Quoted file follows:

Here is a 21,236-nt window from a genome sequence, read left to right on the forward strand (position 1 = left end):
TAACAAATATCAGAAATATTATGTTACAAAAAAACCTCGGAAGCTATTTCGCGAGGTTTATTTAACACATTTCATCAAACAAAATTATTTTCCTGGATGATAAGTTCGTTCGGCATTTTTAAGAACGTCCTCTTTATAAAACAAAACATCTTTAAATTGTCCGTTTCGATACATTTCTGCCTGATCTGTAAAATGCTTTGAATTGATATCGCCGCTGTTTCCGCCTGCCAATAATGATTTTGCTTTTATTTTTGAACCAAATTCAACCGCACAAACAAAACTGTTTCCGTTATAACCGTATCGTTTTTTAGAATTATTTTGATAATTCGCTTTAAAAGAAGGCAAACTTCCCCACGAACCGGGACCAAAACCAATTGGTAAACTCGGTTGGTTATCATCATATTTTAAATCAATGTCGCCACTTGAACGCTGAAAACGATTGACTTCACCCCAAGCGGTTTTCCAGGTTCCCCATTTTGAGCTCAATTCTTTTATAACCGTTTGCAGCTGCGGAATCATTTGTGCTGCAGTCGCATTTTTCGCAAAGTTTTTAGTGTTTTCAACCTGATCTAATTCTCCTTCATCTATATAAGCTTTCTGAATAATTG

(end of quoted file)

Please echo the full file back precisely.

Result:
Here is a 21,236-nt window from a genome sequence, read left to right on the forward strand (position 1 = left end):
TAACAAATATCAGAAATATTATGTTACAAAAAAACCTCGGAAGCTATTTCGCGAGGTTTATTTAACACATTTCATCAAACAAAATTATTTTCCTGGATGATAAGTTCGTTCGGCATTTTTAAGAACGTCCTCTTTATAAAACAAAACATCTTTAAATTGTCCGTTTCGATACATTTCTGCCTGATCTGTAAAATGCTTTGAATTGATATCGCCGCTGTTTCCGCCTGCCAATAATGATTTTGCTTTTATTTTTGAACCAAATTCAACCGCACAAACAAAACTGTTTCCGTTATAACCGTATCGTTTTTTAGAATTATTTTGATAATTCGCTTTAAAAGAAGGCAAACTTCCCCACGAACCGGGACCAAAACCAATTGGTAAACTCGGTTGGTTATCATCATATTTTAAATCAATGTCGCCACTTGAACGCTGAAAACGATTGACTTCACCCCAAGCGGTTTTCCAGGTTCCCCATTTTGAGCTCAATTCTTTTATAACCGTTTGCAGCTGCGGAATCATTTGTGCTGCAGTCGCATTTTTCGCAAAGTTTTTAGTGTTTTCAACCTGATCTAATTCTCCTTCATCTATATAAGCTTTCTGAATAATTG